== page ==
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Audio Drama Review


Doctor Who
Plague of the Daleks


Starring: Peter Davison
Big Finish Productions
RRP: £14.99 (CD), £12.99 (download)
ISBN: 978 1 84435 432 0
Available 31 December 2009

Stockbridge used to be such a lovely place - the loveliest village in all England, according to the guide books. But hardly anyone visits Stockbridge now: a few tourists, a couple of Trust guides, the odd beady-eyed crow... But something is coming to Stockbridge, something that turns village cricketers into ravening zombies - a plague such as the Earth has never seen, falling through history from a time when humanity’s greatest enemy was a race known as the Daleks. The Doctor and Nyssa visit Stockbridge for the final time, to confront the terrible secret buried at its heart. The storm clouds are gathering...

The final entry in Big Finish’s Stockbridge trilogy remains true to its two predecessors, Castle of Fear and The Eternal Summer, in that although the author (in this case Mark Morris) has honoured his brief (in this case to set the story in Stockbridge’s future), there is some mingling of time periods.

To begin with, it seems as though the Doctor (Peter Davison) and Nyssa (Sarah Sutton) have arrived at some point in the recent past, but other evidence points toward their being in the 21st century... It soon becomes clear that they are in fact in the far future, by which time Stockbridge has been preserved as an intergalactic heritage site, a typical example of an old-fashioned English village. As is acknowledged in the interviews at the end of Disc One, this really is the only way to depict a future Stockbridge, because to make it overly futuristic would detract from its essential charm.

Running the site are a couple of likeable characters, the father and daughter team of Isaac and Lysette Barclay, played by Keith Barron and Liza Tarbuck. Barron has co-starred with Davison’s Doctor before, in Enlightenment, but whereas he was cast against type in that story, here he is very much his plain-speaking, genial, Northern self. The Doctor and Nyssa are split up for much of the adventure, the Doctor teaming up with Isaac while Nyssa accompanies Lysette. This allows the Trakenite to be particularly pro-active in the absence of the Time Lord.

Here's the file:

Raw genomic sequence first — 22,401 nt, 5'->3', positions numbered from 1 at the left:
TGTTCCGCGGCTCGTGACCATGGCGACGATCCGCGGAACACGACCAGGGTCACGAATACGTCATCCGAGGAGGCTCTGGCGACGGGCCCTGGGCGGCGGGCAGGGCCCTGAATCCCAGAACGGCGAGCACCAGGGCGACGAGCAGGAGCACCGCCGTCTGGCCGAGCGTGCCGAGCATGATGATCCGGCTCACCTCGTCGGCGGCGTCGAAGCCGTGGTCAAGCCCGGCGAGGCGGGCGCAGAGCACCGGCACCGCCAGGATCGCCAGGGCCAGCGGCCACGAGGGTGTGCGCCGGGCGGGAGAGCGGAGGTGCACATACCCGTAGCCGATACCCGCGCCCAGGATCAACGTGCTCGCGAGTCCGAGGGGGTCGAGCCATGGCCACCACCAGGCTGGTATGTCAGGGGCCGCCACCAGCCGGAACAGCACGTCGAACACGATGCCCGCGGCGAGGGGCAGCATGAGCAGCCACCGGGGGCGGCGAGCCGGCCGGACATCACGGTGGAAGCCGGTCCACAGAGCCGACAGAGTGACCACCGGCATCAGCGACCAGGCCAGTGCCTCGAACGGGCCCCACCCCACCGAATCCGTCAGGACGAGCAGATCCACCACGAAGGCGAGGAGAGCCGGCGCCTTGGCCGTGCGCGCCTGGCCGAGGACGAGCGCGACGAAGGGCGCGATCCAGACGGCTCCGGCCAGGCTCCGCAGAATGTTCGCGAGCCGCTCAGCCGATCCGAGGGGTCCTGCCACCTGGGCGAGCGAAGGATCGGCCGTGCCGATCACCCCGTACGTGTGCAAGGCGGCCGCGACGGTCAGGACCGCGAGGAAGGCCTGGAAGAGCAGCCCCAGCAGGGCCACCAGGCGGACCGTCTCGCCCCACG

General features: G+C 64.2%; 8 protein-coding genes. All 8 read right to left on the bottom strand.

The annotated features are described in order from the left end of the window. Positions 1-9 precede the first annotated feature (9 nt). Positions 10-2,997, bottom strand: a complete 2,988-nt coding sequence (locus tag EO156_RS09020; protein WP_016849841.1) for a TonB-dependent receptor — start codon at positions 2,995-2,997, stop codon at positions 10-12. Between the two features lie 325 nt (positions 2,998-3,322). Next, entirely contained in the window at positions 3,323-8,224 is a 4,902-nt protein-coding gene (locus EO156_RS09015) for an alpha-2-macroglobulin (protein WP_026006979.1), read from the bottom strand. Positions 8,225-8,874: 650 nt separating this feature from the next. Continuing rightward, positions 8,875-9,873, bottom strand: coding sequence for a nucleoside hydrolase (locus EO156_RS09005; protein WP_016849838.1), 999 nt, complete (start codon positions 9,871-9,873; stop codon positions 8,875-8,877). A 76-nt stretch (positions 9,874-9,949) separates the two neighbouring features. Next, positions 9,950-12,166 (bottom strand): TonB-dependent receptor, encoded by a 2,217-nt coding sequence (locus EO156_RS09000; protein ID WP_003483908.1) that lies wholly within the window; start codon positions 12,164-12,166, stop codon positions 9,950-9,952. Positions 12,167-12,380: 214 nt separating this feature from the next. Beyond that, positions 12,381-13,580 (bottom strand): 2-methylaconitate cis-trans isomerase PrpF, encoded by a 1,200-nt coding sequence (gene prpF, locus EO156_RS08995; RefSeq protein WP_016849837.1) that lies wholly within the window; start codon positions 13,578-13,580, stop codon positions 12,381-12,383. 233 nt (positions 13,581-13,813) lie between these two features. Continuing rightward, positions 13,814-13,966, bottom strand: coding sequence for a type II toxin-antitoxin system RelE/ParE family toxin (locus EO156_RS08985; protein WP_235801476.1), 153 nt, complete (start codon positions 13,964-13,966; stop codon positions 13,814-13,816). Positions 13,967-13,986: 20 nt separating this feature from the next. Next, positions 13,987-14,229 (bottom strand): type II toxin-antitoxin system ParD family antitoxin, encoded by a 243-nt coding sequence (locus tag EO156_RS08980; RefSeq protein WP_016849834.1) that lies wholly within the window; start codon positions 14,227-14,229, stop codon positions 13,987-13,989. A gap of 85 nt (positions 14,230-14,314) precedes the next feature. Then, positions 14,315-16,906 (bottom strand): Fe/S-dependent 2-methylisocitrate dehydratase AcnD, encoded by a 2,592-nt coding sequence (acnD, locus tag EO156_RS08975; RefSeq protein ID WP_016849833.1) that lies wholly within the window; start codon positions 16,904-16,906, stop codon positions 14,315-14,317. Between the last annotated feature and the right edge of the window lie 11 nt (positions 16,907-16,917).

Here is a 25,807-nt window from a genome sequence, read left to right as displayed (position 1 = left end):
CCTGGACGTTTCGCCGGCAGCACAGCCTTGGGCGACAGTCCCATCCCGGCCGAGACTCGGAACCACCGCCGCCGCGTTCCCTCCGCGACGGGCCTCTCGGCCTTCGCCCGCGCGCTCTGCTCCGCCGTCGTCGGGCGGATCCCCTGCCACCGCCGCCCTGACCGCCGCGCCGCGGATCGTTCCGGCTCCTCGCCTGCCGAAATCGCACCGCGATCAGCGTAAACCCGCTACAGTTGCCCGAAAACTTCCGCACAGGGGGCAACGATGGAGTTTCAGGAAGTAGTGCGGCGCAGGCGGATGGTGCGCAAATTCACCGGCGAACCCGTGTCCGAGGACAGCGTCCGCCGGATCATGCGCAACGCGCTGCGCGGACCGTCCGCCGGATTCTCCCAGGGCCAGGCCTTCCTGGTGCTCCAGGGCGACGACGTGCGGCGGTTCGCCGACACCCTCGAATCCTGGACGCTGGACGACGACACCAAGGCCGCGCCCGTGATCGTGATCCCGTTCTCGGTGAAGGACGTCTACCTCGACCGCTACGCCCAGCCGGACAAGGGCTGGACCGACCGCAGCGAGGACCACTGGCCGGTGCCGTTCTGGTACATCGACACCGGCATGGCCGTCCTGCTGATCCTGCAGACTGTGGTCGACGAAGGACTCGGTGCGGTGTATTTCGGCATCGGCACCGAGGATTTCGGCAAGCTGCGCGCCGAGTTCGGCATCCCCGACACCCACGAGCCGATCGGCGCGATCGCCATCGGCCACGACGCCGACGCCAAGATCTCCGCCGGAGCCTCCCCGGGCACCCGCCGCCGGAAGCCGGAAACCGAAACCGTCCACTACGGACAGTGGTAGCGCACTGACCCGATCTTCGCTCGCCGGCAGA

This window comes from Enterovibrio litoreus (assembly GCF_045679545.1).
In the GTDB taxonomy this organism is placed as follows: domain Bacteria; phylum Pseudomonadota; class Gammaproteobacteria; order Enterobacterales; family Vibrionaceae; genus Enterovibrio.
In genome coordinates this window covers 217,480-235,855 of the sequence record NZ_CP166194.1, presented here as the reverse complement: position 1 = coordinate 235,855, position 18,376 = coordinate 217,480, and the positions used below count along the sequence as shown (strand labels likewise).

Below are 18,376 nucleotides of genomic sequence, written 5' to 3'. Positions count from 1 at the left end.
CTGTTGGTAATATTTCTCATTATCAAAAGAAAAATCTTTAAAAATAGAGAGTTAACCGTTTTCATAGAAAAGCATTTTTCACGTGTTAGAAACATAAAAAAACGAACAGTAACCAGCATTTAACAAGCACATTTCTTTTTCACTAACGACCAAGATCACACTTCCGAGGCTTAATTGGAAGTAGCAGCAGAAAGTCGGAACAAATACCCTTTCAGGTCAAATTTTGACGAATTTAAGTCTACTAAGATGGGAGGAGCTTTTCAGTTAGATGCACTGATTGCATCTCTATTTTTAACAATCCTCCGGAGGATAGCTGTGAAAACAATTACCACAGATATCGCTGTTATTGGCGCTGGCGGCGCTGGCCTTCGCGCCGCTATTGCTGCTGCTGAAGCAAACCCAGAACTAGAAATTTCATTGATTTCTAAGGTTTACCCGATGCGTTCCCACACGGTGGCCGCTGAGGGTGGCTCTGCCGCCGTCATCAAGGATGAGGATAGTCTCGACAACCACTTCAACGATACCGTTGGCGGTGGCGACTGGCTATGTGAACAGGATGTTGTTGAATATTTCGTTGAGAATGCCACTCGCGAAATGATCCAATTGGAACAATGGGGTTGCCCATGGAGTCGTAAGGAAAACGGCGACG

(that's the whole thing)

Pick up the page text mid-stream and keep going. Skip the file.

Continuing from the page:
It might have been a good idea not to name the Daleks in the title of this audio drama or to picture them on the front cover, because, as in the Doctor Who Magazine comic strip The Dogs of Doom, they are not revealed as the baddies behind the somewhat supernatural transformations of the inhabitants until halfway through the tale. This is quite unusual, as the metal meanies are traditionally revealed at the end of the first episode. In other respects, however, the final two parts (of four) fall into the familiar pattern of beleaguered Daleks rapidly regaining their powers (as seen, for example, in The Power of the Daleks, Dalek and Daleks in Manhattan / Evolution of the Daleks).

This two-disc release concludes with the tenth mini-episode of The Three Companions, in which the connections between Thomas Brewster (John Pickard), Gerry Lenz (Russell Floyd) and the dreaded Coffin-Loaders are finally revealed...

Plague of the Daleks doesn’t quite live up to its predecessors, but it provides fitting closure for the trilogy and a decisive end for the village of Stockbridge.


Richard McGinlay

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